Caged by Color

Why are all the walls and furniture at high schools and colleges neutral colors? This is a question that I have pondered time and time again; it causes me to wonder who made that decision. I have always considered myself a creative person however the environment in my middle school, high school, and University has been so uninspiring that my creativity has not been boosted. Watching the TED talk with Sir Ken Robinson made me laugh and sparked something in making me glad that I’m not the only one who has issues with creativity in schools. Not only is it the colors of classrooms that don’t encourage creativity but also the straight rows of desks or tables and the subjects, which have the most emphasis, placed on them such as math. My sudden insight is important because the lack of creativity and interest of the environment students are in makes it difficult and sometimes embarrassing to use all of the creativity students have. Creativity spurs everyone’s imagination and without it us humans would be a pretty boring group of people.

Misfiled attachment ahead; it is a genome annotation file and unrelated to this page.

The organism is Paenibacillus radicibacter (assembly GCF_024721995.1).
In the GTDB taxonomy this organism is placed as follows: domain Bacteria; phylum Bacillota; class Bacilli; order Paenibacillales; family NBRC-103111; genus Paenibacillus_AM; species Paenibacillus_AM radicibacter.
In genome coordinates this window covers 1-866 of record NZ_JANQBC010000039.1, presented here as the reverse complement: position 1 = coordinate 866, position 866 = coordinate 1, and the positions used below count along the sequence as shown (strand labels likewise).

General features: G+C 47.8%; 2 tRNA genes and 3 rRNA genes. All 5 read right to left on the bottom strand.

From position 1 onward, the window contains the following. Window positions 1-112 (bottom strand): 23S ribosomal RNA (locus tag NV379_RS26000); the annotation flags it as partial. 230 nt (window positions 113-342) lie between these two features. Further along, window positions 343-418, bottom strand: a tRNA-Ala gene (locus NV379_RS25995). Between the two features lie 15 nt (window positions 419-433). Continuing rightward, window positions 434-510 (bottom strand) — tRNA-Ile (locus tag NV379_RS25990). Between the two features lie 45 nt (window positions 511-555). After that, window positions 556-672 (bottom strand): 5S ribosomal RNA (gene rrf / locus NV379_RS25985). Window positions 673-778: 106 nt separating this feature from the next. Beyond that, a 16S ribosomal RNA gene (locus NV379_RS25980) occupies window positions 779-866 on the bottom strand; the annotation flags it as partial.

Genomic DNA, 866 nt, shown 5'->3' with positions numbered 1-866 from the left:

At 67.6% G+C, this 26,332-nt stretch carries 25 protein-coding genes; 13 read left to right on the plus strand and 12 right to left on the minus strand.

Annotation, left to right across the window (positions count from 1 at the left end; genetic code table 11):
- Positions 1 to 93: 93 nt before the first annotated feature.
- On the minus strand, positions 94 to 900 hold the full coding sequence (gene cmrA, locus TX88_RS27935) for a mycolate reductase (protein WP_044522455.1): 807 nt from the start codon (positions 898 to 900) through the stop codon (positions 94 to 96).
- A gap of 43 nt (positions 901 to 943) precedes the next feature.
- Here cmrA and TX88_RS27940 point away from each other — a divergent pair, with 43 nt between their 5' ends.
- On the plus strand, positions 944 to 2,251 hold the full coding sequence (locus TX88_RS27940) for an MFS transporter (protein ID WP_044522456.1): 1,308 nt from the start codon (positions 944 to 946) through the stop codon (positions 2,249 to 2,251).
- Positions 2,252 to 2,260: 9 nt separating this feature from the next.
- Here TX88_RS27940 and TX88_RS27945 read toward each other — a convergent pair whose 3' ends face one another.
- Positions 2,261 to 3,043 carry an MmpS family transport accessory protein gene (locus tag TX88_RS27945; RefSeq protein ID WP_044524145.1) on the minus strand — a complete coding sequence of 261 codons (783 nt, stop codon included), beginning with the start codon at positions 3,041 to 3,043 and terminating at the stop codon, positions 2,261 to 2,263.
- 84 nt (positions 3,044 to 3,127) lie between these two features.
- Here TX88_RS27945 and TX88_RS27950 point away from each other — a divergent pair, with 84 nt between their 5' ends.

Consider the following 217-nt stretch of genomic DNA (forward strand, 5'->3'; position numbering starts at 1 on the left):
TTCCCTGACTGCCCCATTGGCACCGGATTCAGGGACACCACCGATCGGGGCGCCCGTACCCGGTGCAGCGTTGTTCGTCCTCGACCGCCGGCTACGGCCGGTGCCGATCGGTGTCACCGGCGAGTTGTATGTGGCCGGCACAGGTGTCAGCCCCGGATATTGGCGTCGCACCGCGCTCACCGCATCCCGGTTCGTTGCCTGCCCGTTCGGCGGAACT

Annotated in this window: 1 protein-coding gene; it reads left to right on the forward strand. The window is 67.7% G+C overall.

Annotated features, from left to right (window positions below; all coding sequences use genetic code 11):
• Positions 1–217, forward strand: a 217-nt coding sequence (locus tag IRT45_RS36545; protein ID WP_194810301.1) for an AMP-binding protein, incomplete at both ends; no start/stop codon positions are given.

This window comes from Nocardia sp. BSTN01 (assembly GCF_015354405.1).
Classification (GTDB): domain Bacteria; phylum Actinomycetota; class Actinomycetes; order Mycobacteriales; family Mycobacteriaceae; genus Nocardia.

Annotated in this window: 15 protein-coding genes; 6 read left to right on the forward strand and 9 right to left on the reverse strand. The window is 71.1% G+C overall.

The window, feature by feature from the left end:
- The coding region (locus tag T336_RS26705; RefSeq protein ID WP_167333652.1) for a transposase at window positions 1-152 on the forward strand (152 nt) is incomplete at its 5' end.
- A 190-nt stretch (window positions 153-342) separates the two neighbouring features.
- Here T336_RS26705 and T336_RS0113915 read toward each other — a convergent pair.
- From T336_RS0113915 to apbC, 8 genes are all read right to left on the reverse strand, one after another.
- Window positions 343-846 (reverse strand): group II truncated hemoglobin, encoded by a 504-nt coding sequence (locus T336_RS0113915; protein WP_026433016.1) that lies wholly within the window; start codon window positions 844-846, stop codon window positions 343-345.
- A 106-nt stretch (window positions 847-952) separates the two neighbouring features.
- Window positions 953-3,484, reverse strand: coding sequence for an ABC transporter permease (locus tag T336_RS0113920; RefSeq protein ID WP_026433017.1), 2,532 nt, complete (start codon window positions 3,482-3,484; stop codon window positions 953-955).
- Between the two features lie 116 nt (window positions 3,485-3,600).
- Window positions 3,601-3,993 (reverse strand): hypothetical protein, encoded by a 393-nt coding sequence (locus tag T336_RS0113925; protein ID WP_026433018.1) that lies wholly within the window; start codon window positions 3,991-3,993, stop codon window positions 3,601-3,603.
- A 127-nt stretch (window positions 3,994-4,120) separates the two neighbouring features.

I remember when I was in girl scouts during elementary school my troop went on a trip to see an exhibit about the Titanic. The memories are vague now but the most vivid memory is me sliding my hand along the huge freezing cold piece of ice that was supposed to represent the iceberg that the Titanic hit. Upon entering the exhibit we were each given a piece of paper with a name on it of a real person who was on the Titanic and when you hit the end of the exhibit we had to find “our” name on a list to see whether or not we had escaped safely or died. It’s a chilling idea really but when I was younger it all just seemed exciting and to this day the Titanic fascinates me. I’ve seen the movie and read countless books revolving around the winking of the massive ship. The article by Hull really resounded with me because when I think of all the people in both ships sinking regardless of the efforts of those in the slave ship is a point that I know that it’s relevant to society today. For example, no matter the amount of hard work that you do to save the environment or for any other cause, it can still be pointless because it’s not a group effort and not everyone is aware of the problem at hand. If you asked someone to tell you how the environment was doing on a global level they would probably know the answer. However, if you were to ask them how they were trying to make a change for the environment chances are you’d be greeted by silence. This is why Hull’s article is so useful, it spreads awareness and causes the reader to reflect on what they are doing. Reading about the concept of futurism was informative and I really enjoyed how the author drew innovative new things or twists on something existing because I can relate to drawing odd things as I drew girls with cat heads growing up to which everyone but my parents thought was pretty different. Attempting to find new solutions for our environment by drawing pictures is an amazingly creative idea. The idea of futurism seemed far fetched in my mind as I read it the first time but after reflecting on it I have realized just how relevant and useful it is because of how out of the box the author’s ideas are.

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